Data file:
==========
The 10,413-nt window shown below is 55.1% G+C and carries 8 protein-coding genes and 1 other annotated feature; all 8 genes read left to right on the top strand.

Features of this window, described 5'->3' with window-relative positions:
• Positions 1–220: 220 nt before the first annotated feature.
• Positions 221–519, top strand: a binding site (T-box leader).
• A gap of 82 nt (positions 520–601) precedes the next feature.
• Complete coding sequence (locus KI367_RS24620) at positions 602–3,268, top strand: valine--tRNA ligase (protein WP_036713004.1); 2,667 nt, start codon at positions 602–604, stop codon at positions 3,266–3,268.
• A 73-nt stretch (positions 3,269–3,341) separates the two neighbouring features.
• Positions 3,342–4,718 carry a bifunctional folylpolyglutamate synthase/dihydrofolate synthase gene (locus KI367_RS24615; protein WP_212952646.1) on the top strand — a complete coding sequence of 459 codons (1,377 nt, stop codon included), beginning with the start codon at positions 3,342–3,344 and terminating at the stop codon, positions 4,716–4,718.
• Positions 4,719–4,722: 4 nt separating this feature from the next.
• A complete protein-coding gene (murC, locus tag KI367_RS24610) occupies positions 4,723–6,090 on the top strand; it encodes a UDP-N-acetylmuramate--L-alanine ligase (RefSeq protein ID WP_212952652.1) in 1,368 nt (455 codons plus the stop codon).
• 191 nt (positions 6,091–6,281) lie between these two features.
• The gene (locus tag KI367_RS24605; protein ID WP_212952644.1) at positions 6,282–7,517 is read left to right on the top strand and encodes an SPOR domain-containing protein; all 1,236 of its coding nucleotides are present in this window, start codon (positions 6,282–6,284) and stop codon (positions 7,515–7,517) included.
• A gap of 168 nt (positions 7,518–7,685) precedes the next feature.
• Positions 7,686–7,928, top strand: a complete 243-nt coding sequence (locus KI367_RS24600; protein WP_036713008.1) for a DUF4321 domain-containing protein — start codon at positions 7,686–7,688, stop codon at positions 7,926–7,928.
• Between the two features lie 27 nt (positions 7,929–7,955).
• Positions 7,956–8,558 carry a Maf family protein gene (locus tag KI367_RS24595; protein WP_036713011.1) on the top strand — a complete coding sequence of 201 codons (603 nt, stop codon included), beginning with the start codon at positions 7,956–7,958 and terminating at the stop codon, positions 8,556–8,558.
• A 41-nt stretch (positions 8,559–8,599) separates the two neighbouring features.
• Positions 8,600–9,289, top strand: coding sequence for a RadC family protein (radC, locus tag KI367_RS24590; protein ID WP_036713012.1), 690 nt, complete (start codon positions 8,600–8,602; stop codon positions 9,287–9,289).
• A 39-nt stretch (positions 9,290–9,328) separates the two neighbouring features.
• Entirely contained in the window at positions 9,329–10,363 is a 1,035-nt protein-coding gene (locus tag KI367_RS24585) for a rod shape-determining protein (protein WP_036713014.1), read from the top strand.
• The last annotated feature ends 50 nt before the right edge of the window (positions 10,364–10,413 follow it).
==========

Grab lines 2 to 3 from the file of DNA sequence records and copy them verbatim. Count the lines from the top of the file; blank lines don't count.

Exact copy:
Features of this window, described 5'->3' with window-relative positions:
• Positions 1–220: 220 nt before the first annotated feature.